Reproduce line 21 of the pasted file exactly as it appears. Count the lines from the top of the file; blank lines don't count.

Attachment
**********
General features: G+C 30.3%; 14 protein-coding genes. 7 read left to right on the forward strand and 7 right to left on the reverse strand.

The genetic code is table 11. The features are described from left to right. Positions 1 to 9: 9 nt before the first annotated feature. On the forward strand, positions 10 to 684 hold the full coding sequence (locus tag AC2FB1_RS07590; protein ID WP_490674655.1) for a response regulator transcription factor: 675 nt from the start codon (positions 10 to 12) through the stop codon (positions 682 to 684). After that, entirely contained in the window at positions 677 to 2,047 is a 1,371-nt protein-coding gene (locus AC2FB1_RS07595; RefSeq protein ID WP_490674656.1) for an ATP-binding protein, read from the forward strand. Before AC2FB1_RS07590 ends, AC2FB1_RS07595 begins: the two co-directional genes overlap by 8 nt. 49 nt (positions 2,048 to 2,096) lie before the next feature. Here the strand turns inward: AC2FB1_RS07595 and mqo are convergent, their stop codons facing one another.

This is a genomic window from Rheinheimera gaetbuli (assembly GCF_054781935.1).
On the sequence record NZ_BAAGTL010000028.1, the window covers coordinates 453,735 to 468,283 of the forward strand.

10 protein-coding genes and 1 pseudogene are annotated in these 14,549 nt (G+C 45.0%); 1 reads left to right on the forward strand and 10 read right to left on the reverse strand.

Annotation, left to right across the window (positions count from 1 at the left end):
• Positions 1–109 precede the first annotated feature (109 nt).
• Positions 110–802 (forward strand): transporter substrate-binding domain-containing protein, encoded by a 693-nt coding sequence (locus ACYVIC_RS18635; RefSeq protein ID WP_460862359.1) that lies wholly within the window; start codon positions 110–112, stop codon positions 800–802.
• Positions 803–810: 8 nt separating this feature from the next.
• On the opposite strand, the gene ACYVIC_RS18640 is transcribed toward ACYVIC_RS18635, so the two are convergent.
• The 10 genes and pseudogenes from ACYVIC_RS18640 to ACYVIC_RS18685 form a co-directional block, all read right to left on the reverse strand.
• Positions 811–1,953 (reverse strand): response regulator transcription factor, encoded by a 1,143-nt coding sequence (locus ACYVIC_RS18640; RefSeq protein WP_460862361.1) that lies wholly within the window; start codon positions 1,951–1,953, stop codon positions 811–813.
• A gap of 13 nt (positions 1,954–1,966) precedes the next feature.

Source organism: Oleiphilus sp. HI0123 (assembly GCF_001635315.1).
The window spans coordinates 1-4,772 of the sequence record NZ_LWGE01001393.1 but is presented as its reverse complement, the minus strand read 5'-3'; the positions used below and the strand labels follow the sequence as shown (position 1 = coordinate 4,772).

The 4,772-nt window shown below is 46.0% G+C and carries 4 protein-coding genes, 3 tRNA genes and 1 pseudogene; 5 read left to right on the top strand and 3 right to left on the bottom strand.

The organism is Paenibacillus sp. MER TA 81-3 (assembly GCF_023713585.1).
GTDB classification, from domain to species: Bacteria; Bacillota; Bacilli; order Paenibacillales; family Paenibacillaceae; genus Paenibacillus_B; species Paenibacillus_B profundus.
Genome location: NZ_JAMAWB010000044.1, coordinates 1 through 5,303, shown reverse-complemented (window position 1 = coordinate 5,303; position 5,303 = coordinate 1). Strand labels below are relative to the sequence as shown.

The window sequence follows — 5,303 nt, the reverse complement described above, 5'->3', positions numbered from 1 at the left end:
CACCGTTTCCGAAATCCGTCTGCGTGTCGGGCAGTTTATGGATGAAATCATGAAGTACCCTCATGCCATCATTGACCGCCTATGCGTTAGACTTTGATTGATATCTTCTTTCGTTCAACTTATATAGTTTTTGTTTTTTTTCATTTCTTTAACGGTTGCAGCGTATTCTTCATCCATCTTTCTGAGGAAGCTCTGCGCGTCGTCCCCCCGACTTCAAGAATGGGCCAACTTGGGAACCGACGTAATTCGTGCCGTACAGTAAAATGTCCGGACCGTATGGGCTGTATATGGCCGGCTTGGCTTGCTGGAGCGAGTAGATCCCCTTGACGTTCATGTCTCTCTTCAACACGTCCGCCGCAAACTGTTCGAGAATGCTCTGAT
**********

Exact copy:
CACCGTTTCCGAAATCCGTCTGCGTGTCGGGCAGTTTATGGATGAAATCATGAAGTACCCTCATGCCATCATTGACCGCCTATGCGTTAGACTTTGATTGATATCTTCTTTCGTTCAACTTATATAGTTTTTGTTTTTTTTCATTTCTTTAACGGTTGCAGCGTATTCTTCATCCATCTTTCTGAGGAAGCTCTGCGCGTCGTCCCCCCGACTTCAAGAATGGGCCAACTTGGGAACCGACGTAATTCGTGCCGTACAGTAAAATGTCCGGACCGTATGGGCTGTATATGGCCGGCTTGGCTTGCTGGAGCGAGTAGATCCCCTTGACGTTCATGTCTCTCTTCAACACGTCCGCCGCAAACTGTTCGAGAATGCTCTGAT